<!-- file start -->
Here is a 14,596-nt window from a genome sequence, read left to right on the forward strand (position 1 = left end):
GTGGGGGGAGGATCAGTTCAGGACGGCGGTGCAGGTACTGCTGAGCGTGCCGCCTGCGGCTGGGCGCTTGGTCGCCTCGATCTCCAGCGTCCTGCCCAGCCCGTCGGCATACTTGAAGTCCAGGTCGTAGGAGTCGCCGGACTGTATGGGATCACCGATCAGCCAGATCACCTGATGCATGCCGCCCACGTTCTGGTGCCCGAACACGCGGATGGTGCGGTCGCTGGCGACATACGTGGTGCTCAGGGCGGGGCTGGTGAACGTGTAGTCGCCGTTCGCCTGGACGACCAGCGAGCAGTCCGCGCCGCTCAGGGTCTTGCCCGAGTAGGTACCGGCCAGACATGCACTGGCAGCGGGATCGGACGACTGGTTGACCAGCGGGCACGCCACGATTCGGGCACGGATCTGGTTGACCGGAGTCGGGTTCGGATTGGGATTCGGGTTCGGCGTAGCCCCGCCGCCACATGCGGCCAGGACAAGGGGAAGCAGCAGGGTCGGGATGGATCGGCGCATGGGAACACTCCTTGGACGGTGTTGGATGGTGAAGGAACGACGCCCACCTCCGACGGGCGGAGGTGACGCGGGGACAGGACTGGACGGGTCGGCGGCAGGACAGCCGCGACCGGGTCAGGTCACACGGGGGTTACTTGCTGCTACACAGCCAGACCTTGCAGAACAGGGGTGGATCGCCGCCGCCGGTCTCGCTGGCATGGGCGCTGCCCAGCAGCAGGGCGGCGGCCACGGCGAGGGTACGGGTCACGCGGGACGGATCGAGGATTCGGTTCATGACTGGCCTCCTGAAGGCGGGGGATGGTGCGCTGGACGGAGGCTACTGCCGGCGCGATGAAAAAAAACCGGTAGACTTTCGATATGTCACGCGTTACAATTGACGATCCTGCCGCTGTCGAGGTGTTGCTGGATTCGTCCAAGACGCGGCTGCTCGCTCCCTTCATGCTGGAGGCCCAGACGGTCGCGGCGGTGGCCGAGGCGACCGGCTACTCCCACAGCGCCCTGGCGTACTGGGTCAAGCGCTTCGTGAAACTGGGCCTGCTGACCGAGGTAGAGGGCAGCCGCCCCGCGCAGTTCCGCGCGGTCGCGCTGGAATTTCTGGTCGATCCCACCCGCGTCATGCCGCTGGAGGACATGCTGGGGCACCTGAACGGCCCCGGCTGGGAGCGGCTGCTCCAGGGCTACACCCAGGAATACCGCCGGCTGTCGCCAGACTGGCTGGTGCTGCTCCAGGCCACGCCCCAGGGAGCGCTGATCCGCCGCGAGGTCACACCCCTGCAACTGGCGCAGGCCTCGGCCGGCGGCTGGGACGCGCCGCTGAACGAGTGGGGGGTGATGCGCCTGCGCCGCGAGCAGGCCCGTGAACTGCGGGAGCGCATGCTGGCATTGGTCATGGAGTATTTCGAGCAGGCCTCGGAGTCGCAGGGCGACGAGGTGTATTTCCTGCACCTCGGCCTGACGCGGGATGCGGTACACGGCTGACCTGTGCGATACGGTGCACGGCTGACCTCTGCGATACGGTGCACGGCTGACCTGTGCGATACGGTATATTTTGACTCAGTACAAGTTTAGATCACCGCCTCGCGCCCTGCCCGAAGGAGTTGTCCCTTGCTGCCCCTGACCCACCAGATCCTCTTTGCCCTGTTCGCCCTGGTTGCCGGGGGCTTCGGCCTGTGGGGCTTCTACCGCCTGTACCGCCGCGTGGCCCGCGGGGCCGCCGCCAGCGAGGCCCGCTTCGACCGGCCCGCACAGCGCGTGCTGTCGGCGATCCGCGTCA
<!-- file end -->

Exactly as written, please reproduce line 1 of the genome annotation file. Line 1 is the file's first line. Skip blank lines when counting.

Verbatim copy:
Here is a 14,596-nt window from a genome sequence, read left to right on the forward strand (position 1 = left end):